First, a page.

Democratic report blasts for-profit colleges; ITT stock sinks

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For-profit colleges put revenues above education, and charge students high tuition and loan rates that could leave them in debt for years, a Senate Democratic report said Monday.

While students are aggressively recruited, they drop out in high numbers without the degree or certificate initially sought, the report said. It found that 54 percent of students enrolled in 2008-2009 left without a degree or certificate by mid-2010. When two-year associate degree programs were studied, 63 percent left without a degree.

The staff report was issued by Sen. Tom Harkin, D-Iowa, chairman of the Health, Education, Labor and Pensions Committee.

Stock in for-profit colleges tumbled after the report. Shares in Carmel-based ITT Educational Services Inc. fell 7.9 percent Monday afternoon, to $39.99 each. The company's stock has fallen more than 36 percent since July 3.

A Bloomberg index of 13 for-profit college companies slipped 3 percent Monday, and had dropped 50 percent through Friday.

The report said veterans were among those vulnerable to the tactics by for-profit schools, since these colleges receive the largest share of military educational benefit programs. Eight of the top 10 recipients of GI bill money since the Sept. 11, 2001 attacks went to for-profit education companies.

The report said reaching an enrollment quota was found to be the highest priority for recruiters. Publicly traded companies operating these schools had an average profit margin of 19.7 percent. They paid an average of $7.3 million in 2009 to top executives, while the five highest paid leaders of large public universities averaged $1 million and leaders at nonprofit colleges averaged $3 million.

Steve Gunderson, president and chief executive officer of the Association of Private Sector Colleges and Universities, dismissed the report as inaccurate.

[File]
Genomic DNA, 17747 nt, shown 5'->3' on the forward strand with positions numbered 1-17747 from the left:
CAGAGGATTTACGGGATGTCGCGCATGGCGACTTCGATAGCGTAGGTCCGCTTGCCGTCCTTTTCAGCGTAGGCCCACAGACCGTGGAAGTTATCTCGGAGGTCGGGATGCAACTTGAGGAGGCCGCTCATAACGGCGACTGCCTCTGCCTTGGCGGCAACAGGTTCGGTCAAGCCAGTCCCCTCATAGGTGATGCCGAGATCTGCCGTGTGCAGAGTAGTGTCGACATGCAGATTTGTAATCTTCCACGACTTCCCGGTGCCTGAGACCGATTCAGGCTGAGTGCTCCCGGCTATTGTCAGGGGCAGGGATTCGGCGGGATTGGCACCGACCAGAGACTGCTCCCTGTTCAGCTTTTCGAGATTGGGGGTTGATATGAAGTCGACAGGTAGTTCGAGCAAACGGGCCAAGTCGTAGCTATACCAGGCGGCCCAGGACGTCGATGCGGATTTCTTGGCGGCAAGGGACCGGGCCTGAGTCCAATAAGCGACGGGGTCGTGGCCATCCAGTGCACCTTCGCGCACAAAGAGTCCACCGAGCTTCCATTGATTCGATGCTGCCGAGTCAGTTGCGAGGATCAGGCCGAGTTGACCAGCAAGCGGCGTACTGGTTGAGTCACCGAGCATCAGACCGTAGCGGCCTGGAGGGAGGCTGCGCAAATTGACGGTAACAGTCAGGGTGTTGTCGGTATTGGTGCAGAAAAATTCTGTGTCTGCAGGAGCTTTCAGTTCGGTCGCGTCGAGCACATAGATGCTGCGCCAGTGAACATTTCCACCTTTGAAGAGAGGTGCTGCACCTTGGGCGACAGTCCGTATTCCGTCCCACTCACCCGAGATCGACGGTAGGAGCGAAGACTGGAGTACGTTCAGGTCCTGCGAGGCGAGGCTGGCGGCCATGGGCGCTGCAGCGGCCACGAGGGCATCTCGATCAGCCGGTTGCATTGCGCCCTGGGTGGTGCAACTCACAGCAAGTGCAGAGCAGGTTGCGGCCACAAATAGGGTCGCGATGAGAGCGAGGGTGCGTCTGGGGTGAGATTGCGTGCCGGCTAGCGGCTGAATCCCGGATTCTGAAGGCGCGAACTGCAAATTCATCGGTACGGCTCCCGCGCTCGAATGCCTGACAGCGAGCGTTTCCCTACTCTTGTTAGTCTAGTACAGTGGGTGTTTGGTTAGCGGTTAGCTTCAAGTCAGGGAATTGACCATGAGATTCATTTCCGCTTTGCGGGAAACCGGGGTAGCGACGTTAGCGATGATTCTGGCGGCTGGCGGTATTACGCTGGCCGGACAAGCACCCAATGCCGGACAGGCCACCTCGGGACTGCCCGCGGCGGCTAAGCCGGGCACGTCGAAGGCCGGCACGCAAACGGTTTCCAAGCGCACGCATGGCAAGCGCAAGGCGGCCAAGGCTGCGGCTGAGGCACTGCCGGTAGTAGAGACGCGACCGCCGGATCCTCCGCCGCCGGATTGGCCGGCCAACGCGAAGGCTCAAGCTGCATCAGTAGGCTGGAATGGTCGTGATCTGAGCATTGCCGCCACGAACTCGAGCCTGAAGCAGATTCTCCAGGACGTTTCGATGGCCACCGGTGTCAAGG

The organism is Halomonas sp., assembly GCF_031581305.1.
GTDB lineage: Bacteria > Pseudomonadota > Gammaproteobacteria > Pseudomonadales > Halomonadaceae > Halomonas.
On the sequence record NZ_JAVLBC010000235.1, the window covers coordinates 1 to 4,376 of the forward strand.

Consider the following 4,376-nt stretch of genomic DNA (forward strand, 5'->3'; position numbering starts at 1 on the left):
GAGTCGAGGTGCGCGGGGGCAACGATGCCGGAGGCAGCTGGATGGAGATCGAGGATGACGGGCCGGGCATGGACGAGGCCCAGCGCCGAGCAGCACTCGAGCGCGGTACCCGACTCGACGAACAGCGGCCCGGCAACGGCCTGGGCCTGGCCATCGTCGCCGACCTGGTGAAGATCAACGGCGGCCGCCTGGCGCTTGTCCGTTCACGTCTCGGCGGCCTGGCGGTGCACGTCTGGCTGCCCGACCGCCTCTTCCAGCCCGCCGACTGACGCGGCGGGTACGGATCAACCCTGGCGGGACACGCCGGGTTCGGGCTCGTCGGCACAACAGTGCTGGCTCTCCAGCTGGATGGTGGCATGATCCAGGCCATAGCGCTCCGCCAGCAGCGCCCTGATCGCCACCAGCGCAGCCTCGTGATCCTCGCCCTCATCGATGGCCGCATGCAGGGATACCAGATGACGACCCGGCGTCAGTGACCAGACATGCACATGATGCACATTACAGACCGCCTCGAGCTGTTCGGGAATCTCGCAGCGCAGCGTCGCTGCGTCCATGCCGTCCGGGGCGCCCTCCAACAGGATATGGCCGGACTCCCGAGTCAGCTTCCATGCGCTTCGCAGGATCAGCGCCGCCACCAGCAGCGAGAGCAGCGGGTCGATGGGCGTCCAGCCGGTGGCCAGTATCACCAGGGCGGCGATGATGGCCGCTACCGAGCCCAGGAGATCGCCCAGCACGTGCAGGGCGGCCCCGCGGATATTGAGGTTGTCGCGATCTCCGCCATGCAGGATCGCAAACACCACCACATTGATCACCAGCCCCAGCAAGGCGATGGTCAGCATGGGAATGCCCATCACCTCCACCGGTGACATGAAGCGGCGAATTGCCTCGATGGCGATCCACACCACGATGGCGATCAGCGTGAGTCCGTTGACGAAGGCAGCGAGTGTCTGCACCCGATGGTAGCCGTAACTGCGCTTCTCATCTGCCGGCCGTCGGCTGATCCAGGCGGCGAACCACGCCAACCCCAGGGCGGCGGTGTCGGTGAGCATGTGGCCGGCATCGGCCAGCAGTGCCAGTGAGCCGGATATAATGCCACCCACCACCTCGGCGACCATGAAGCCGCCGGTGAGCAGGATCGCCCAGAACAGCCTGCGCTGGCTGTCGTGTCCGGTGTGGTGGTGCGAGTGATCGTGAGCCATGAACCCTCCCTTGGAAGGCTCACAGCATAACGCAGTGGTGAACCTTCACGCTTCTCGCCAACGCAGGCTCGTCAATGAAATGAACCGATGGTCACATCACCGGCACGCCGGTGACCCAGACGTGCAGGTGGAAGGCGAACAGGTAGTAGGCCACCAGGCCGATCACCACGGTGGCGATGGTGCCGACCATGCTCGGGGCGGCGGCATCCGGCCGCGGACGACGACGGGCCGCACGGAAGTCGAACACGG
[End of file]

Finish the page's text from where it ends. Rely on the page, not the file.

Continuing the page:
"Unfortunately, Sen. Harkin's report continues in the tradition of ideology overriding reality," said Gunderson, a former Republican congressman from Wisconsin. "The report twists the facts to fit a narrative, proving that this is nothing more than continued political attacks on private sector colleges and universities."

He said some of the report's statistics are misleading and added, "Instead of joining the conversation about ways to expand access to postsecondary education, Sen. Harkin is attacking schools that are currently providing instruction to 3.8 million students. Today's students already face enough challenges accessing postsecondary education without these sorts of distractions."

According to the report, students at for-profit schools faced tuition for bachelor's programs that averaged 20 percent more than for similar programs at flagship public universities. Associated degree programs averaged four times the cost of similar programs at comparable community colleges, and certificate programs averaged four-and-a-half times the cost at comparable community colleges.

"Recruiting materials indicate that at some for-profit colleges, admission representatives were trained to locate and push on the pain in students' lives," the report said.

Once the students were enrolled, 96 percent needed student loans, according to Department of Education information. Fifty-seven percent of bachelor's degree students who graduated from a for-profit college owed $30,000 or more, compared to 25 percent of those earning degrees in the private, not-for-profit sector and 12 percent from public colleges.

"Because many students who attend for-profit colleges are unable to get financing through private lending companies, many participate in institutional loan programs operated by for-profit education companies," the report said.